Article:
The President's tweets follow plans disclosed by his U.N. ambassador earlier on Tuesday to stop funding a United Nations agency that provides humanitarian aid to Palestinian refugees.
"The President has basically said he doesn't want to give any additional funding, or stop funding, until the Palestinians agree to come back to the negotiation table," Ambassador Nikki Haley told reporters when asked about future U.S. funding for the U.N. Relief and Works Agency for Palestinian refugees.
The U.S. is the largest donor to the agency, with a pledge of nearly $370 million as of 2016, according to UNRWA's website.
Relations between the Palestinians and Washington soured early last month after Trump recognized al-Quds as Israel's capital, generating outrage across the Arab world and concern among Washington's Western allies.
Weeks later, more than 120 countries defied Trump and voted in favor of a U.N. General Assembly resolution calling for the United States to drop its stance on al-Quds' status.
"What we saw with the resolution was not helpful to the situation," Haley said on Tuesday.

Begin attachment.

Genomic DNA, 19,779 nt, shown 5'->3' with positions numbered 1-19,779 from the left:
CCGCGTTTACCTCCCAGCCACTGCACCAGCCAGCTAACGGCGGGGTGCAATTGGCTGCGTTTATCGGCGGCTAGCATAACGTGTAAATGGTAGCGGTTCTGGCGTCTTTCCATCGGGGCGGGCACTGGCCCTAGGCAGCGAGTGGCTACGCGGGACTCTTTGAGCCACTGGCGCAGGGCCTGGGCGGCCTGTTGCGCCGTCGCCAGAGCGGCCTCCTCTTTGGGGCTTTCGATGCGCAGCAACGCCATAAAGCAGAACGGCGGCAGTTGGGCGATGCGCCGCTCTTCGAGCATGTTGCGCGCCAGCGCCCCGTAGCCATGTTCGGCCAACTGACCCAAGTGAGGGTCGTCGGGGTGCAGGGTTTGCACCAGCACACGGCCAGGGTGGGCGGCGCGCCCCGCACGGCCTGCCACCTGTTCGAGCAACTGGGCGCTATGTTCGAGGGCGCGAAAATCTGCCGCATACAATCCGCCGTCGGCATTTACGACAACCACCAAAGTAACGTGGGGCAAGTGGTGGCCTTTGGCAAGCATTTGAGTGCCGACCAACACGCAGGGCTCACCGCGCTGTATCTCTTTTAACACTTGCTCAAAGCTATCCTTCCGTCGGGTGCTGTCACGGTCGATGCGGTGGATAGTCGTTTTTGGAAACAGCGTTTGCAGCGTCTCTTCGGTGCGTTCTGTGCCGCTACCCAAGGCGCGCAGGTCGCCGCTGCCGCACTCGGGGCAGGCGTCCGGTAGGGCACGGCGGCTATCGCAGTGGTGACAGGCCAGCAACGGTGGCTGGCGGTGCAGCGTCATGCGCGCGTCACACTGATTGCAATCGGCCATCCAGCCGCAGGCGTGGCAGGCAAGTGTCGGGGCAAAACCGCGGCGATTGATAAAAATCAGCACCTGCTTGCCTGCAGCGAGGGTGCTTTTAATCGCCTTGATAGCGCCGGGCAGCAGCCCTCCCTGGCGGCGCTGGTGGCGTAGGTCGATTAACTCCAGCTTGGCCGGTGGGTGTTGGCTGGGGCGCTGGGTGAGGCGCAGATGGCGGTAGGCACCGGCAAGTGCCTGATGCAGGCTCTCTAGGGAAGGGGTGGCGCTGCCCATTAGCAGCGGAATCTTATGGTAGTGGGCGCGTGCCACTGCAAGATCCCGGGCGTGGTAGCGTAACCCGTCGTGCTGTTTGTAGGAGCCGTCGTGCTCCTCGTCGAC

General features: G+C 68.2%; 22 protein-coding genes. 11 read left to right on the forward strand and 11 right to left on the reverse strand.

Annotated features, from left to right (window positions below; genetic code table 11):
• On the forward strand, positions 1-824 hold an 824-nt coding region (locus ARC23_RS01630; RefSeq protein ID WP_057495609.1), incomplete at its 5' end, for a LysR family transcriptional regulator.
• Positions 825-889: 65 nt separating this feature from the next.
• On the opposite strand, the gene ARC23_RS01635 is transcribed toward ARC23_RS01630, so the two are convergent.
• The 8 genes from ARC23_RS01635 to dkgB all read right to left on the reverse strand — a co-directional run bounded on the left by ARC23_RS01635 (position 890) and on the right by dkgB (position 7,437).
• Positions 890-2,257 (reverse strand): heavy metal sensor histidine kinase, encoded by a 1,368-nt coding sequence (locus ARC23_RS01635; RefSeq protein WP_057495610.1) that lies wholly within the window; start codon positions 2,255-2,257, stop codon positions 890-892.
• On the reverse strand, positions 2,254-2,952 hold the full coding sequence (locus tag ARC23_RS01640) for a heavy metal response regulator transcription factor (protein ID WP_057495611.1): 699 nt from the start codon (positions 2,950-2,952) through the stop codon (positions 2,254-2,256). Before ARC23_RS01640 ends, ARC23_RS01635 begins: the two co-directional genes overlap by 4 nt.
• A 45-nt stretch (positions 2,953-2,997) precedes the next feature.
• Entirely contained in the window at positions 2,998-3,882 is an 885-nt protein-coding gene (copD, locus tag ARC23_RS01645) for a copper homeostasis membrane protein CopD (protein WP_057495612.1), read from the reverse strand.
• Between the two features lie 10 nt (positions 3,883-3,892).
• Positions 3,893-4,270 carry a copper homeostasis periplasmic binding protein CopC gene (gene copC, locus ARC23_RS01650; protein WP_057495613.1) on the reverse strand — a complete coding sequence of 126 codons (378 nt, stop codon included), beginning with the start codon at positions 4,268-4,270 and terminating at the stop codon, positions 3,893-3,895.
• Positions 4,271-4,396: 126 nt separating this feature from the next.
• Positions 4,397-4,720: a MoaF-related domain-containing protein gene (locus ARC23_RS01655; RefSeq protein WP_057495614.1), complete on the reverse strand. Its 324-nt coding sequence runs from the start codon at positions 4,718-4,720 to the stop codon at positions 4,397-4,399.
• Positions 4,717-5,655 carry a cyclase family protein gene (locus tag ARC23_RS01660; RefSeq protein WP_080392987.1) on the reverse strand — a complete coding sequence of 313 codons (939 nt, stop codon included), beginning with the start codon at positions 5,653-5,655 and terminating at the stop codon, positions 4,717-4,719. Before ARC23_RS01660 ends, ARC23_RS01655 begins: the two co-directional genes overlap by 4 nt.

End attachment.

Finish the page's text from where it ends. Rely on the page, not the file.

"The Palestinians now have to show to the world that they want to come to the table. As of now, they're not coming to the table but they asked for aid. We're not giving the aid, we're going to make sure that they come to the table and we want to move forward with the peace process," she said.
Palestinian President Mahmoud Abbas has called the Trump administration's decision on al-Quds the "greatest crime" and a flagrant violation of international law, and said it was unacceptable for the United States to have a role in the Middle East peace process because it was biased in favor of Israel.
On Tuesday, the Israeli Parliament passed an amendment that would make it harder for it to cede control over parts of al-Quds in any peace deal with the Palestinians./(reuters)